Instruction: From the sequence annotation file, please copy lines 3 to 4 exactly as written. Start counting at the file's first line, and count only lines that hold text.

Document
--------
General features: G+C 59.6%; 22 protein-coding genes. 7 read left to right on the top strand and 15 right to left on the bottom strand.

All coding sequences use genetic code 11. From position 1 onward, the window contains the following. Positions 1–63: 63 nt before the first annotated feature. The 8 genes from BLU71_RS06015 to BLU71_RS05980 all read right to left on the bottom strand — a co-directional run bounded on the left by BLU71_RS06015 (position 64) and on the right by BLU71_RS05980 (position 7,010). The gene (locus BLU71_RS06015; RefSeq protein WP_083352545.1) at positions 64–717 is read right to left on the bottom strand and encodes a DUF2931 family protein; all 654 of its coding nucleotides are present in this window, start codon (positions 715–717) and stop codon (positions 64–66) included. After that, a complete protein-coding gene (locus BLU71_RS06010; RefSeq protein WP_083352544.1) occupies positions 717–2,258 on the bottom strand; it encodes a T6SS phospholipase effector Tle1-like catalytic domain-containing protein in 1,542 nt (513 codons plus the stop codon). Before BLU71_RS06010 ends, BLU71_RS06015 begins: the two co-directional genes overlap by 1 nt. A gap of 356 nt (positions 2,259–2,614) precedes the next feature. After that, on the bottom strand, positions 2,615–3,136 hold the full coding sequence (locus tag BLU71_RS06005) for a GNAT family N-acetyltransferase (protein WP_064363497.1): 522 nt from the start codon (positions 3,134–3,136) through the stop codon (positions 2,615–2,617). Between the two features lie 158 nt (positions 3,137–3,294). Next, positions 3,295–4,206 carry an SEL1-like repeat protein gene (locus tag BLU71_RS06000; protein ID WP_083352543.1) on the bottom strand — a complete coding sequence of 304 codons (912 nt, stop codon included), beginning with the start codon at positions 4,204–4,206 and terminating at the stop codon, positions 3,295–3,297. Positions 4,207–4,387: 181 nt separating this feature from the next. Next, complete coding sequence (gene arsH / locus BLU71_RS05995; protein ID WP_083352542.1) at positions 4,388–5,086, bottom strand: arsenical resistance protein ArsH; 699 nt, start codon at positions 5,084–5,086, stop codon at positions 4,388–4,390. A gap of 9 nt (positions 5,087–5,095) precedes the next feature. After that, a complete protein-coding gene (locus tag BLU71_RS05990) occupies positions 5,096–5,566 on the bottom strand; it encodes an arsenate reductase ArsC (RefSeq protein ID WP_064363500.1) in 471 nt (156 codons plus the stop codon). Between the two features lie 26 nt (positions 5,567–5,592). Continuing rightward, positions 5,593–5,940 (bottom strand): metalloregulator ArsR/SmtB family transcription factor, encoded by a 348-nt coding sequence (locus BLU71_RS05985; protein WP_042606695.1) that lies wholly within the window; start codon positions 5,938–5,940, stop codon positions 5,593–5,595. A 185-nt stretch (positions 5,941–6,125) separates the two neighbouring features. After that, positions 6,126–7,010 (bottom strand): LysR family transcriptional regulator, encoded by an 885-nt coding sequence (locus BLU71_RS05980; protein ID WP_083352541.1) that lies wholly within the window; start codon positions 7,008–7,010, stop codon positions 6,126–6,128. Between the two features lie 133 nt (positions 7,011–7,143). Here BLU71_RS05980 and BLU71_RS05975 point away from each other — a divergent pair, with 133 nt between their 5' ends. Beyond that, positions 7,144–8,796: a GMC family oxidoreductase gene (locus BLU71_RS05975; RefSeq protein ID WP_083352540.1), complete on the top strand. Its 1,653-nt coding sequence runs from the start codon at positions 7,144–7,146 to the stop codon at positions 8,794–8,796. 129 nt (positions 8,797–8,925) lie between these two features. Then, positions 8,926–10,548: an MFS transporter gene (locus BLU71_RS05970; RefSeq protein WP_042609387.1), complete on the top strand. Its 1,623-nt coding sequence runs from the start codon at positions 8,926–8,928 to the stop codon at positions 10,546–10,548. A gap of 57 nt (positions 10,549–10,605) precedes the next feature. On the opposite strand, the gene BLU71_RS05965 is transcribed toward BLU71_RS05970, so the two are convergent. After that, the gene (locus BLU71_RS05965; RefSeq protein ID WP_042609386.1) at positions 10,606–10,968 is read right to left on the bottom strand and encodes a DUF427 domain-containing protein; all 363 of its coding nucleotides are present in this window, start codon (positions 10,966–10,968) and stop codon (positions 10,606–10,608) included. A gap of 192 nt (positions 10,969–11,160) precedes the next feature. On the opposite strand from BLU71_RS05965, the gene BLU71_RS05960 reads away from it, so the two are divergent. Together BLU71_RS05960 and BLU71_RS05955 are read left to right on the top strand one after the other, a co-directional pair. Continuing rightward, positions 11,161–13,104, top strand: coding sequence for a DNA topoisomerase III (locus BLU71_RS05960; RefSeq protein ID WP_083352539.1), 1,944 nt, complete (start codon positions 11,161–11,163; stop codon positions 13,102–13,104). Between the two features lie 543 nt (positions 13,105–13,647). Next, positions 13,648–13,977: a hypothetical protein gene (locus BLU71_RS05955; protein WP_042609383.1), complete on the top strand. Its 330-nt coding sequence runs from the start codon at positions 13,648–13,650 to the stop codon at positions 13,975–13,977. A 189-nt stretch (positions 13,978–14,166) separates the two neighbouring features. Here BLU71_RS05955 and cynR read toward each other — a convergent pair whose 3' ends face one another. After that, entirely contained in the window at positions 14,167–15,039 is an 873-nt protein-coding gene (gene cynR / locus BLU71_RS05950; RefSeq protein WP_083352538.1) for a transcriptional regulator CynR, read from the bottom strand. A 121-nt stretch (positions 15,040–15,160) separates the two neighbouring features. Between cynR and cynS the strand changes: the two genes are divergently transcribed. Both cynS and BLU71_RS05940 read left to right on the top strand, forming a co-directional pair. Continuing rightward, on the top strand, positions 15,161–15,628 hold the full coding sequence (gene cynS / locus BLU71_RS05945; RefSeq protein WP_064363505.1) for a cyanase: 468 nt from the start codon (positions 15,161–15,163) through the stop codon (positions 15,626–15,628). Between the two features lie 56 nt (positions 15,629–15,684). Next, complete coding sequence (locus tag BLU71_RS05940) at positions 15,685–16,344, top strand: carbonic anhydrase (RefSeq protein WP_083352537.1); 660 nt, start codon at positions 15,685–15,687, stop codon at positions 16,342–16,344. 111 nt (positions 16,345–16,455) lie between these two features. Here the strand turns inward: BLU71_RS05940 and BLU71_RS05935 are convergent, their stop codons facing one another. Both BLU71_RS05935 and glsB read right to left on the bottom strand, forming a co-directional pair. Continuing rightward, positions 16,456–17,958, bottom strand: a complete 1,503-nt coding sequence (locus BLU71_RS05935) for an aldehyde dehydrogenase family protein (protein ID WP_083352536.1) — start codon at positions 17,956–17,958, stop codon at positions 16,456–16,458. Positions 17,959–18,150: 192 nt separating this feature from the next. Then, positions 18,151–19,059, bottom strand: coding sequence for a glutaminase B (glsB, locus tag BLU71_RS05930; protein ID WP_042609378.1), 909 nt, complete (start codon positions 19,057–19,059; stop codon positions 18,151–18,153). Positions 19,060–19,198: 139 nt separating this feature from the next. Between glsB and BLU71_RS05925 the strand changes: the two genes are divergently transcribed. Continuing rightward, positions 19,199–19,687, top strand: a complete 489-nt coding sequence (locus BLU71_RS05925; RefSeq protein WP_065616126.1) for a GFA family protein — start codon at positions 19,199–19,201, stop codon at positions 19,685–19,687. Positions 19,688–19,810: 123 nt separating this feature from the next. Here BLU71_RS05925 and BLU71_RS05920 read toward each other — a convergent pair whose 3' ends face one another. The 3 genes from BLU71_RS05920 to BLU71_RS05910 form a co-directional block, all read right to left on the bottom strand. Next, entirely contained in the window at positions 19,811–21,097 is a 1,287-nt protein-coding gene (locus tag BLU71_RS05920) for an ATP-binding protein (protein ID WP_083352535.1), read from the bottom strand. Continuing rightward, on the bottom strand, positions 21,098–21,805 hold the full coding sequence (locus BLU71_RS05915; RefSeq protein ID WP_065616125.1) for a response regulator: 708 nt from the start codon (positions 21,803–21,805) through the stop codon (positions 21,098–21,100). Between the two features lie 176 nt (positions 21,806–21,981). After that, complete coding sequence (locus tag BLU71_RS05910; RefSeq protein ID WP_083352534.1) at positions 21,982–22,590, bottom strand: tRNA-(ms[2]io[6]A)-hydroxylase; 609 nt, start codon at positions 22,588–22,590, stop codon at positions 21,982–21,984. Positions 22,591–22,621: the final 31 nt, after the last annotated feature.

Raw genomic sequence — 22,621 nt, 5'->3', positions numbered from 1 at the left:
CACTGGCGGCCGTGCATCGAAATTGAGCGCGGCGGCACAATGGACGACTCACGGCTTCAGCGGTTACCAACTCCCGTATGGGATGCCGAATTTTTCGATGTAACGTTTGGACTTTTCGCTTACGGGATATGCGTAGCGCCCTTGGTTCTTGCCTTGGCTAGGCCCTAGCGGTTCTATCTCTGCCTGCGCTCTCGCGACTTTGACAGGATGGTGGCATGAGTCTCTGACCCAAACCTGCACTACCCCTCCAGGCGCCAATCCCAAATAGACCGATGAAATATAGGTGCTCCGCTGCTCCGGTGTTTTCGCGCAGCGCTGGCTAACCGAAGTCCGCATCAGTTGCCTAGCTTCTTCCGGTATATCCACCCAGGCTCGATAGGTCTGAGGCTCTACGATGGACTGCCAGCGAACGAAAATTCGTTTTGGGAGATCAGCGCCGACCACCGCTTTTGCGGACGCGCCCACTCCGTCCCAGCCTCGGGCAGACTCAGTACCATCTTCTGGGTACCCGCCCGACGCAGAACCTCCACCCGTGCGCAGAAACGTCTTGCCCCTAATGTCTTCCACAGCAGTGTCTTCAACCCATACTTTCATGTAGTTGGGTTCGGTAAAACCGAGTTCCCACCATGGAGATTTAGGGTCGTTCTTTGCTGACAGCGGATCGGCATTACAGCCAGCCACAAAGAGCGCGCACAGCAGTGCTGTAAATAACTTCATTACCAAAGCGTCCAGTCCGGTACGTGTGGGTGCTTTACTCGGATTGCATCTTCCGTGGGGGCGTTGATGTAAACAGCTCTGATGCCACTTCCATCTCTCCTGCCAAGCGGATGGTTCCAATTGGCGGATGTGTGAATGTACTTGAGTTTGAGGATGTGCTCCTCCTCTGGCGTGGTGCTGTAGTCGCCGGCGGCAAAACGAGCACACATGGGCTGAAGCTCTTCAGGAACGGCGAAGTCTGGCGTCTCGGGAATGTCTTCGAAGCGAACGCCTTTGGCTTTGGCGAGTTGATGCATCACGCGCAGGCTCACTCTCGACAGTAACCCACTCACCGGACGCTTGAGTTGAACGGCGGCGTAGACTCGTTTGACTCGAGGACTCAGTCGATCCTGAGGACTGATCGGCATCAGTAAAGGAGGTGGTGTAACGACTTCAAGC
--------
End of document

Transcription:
Raw genomic sequence — 22,621 nt, 5'->3', positions numbered from 1 at the left:
CACTGGCGGCCGTGCATCGAAATTGAGCGCGGCGGCACAATGGACGACTCACGGCTTCAGCGGTTACCAACTCCCGTATGGGATGCCGAATTTTTCGATGTAACGTTTGGACTTTTCGCTTACGGGATATGCGTAGCGCCCTTGGTTCTTGCCTTGGCTAGGCCCTAGCGGTTCTATCTCTGCCTGCGCTCTCGCGACTTTGACAGGATGGTGGCATGAGTCTCTGACCCAAACCTGCACTACCCCTCCAGGCGCCAATCCCAAATAGACCGATGAAATATAGGTGCTCCGCTGCTCCGGTGTTTTCGCGCAGCGCTGGCTAACCGAAGTCCGCATCAGTTGCCTAGCTTCTTCCGGTATATCCACCCAGGCTCGATAGGTCTGAGGCTCTACGATGGACTGCCAGCGAACGAAAATTCGTTTTGGGAGATCAGCGCCGACCACCGCTTTTGCGGACGCGCCCACTCCGTCCCAGCCTCGGGCAGACTCAGTACCATCTTCTGGGTACCCGCCCGACGCAGAACCTCCACCCGTGCGCAGAAACGTCTTGCCCCTAATGTCTTCCACAGCAGTGTCTTCAACCCATACTTTCATGTAGTTGGGTTCGGTAAAACCGAGTTCCCACCATGGAGATTTAGGGTCGTTCTTTGCTGACAGCGGATCGGCATTACAGCCAGCCACAAAGAGCGCGCACAGCAGTGCTGTAAATAACTTCATTACCAAAGCGTCCAGTCCGGTACGTGTGGGTGCTTTACTCGGATTGCATCTTCCGTGGGGGCGTTGATGTAAACAGCTCTGATGCCACTTCCATCTCTCCTGCCAAGCGGATGGTTCCAATTGGCGGATGTGTGAATGTACTTGAGTTTGAGGATGTGCTCCTCCTCTGGCGTGGTGCTGTAGTCGCCGGCGGCAAAACGAGCACACATGGGCTGAAGCTCTTCAGGAACGGCGAAGTCTGGCGTCTCGGGAATGTCTTCGAAGCGAACGCCTTTGGCTTTGGCGAGTTGATGCATCACGCGCAGGCTCACTCTCGACAGTAACCCACTCACCGGACGCTTGAGTTGAACGGCGGCGTAGACTCGTTTGACTCGAGGACTCAGTCGATCCTGAGGACTGATCGGCATCAGTAAAGGAGGTGGTGTAACGACTTCAAGC